top of page

The "Magic" of Neuroplasticity & It's Importance For Brain Healing

Neuroplasticity is well defined in research and science, but the actual effects of neuroplasticity in the clinic can make it feel like magic. Neuroplasticity is defined by the brain cells ability to grow and make new synaptic connections. This allows the brain to "rewire" itself following an injury or a new exposure. In the clinic, neuroplasticity allows people to progress from using a walker to walking independently, requiring a driver to driving themselves on a cross country road-trip, or feeling fearful of crowds to attending a big festival.

Physical therapy (PT), sometimes referred to a vestibular rehabilitation therapy (VRT), plays a big role in promoting neuroplasticity following injuries like concussion (mTBI), spinal cord injury or stroke. Although PT exercises can be strange, difficult, or boring, they are designed to challenge the brain in a methodical way to encourage neuroplasticity. The best PT program for neuroplasticity include exercise challenges that are targeted at your specific deficits and geared towards your desired goals.


The brain and body respond to the demands that are placed on it; if there is no challenge to the system, neuroplasticity won't occur. PT exercises are specific to your neuroplasticity needs. This is similar to running; if you don't run, you won't get better at running. Or when learning a new language, if no time is spent reading or speaking the new language, it is likely the language won't be learned well. Just like running and learning a new language, promoting neuroplasticity takes time, patience, and a lot of effort.

Another key component of neuroplasticity is doing PT exercises daily, and often multiple times a day. The typical prescription involves 2-5 individualized exercises performed 3-5 times per day for several weeks. Each week, exercises may be altered based on the response to the exercises. The exercises are alerted based on the response and tolerance to each exercise. Communication about symptoms, ease, and ability to perform at the prescribed intensity will all determine how PT exercises are progressed or changed.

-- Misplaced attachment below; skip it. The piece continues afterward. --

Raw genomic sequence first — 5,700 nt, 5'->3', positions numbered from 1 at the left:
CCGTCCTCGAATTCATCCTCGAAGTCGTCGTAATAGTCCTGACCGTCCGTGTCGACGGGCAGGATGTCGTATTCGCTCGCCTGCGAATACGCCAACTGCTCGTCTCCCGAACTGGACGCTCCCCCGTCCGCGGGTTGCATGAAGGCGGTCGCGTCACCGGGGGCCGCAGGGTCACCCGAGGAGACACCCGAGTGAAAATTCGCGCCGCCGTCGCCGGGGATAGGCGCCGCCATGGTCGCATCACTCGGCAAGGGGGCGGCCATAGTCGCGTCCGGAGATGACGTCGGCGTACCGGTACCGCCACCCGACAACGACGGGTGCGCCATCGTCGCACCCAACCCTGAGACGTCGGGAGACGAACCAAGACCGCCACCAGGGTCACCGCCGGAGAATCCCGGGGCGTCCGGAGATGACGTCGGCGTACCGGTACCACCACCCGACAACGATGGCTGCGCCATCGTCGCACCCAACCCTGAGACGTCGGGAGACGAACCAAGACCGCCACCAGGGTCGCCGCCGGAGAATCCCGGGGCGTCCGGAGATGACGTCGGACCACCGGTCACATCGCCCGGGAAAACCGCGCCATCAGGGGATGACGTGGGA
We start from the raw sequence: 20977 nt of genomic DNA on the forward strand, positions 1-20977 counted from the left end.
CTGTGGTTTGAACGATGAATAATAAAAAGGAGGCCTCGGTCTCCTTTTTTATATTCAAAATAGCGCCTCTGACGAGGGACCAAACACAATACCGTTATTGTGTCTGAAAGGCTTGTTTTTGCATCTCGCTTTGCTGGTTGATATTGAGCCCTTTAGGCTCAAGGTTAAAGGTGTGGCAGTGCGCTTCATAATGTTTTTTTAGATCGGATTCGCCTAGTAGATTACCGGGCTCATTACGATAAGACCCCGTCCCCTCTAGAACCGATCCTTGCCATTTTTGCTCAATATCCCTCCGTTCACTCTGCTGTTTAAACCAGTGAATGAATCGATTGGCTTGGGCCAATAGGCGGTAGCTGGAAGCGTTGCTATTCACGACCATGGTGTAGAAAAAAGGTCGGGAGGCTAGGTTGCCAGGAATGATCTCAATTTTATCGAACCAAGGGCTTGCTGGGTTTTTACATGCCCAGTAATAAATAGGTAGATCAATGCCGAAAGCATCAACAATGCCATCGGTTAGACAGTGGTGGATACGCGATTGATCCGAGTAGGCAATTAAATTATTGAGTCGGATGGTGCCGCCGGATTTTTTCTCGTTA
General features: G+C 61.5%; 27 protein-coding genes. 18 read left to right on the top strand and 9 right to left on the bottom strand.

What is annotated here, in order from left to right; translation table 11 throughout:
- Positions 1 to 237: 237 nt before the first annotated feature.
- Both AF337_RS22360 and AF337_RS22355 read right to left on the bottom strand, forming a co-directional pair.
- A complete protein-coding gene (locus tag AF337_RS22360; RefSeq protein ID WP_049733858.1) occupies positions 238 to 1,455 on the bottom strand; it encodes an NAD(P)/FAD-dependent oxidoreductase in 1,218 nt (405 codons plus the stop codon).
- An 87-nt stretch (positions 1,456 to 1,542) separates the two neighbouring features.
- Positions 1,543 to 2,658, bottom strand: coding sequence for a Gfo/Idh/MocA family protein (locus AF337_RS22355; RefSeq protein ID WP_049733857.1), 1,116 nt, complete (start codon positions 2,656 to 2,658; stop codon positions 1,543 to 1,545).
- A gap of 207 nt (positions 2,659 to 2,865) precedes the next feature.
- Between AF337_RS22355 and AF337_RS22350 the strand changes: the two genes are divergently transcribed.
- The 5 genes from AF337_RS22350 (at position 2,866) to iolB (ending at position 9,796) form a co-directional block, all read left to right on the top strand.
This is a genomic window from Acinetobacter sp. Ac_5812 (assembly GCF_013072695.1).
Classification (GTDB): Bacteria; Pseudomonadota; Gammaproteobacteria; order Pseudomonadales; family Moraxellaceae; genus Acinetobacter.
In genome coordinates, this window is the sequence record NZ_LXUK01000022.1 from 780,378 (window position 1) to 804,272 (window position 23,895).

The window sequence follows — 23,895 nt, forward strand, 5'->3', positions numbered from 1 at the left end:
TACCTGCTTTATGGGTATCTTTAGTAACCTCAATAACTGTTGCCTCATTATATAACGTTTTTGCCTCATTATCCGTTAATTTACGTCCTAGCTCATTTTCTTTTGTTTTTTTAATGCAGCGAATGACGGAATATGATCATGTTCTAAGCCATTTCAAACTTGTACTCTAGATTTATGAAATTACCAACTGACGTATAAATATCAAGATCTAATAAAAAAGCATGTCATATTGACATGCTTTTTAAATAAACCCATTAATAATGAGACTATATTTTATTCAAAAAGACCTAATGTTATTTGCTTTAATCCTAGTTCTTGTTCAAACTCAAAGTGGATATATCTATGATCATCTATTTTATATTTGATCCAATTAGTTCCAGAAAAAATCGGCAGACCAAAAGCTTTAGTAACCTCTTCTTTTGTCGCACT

Examples of Physical Therapy/Vestibular Rehabilitation Therapy Exercises

  • Balance

  • Walking with head turns

  • Multi-tasking with the addition of cognitive tasks during exercises

  • Aerobic exercise

  • Yoga

  • Video games

  • Eye exercises

  • Posture strengthening

  • Obstacle courses

  • Graded exposure to challenging environments

There is nothing "magic" about these exercises. But when used in the correct combination, with the ideal dosage, and excellent compliance to the program, the results can feel very magically. The ability for our brain and bodies to heal, learn new things, and adapt is endless.


To learn more about additional research being done to increase neuroplasticity: https://www.ncbi.nlm.nih.gov/books/NBK326735/


Want to see how you use neuroplasticity to help you heal? Schedule an appointment here. In-person and mobile appointments available in Central Denver, Colorado. Virtual visits available nationwide and internationally.



Dr Jessica Klain PT, DPT, COMT, CSCS, OCS, CNPT

Board Certified Orthopedic Clinical Specialist (OCS)

Certified Strength and Conditioning Specialist (CSCS)

Certified Orthopedic Manual Therapist (COMT)

Certified Nutritional Physical Therapist (CNPT)

Certified Vestibular Specialist

Certified Concussion Specialist

Trigger Point Dry Needling Certified, Level 1&2

Certified Yoga Teacher

University of Florida, Doctorate in Physical Therapy (2009)

The Ohio State University, Bachelor of Science in Biology (2006)

Jessica@physioyogaandwellness.com

www.physioyogaandwellness.com

Call/text: 720-295-0060





53 views0 comments
bottom of page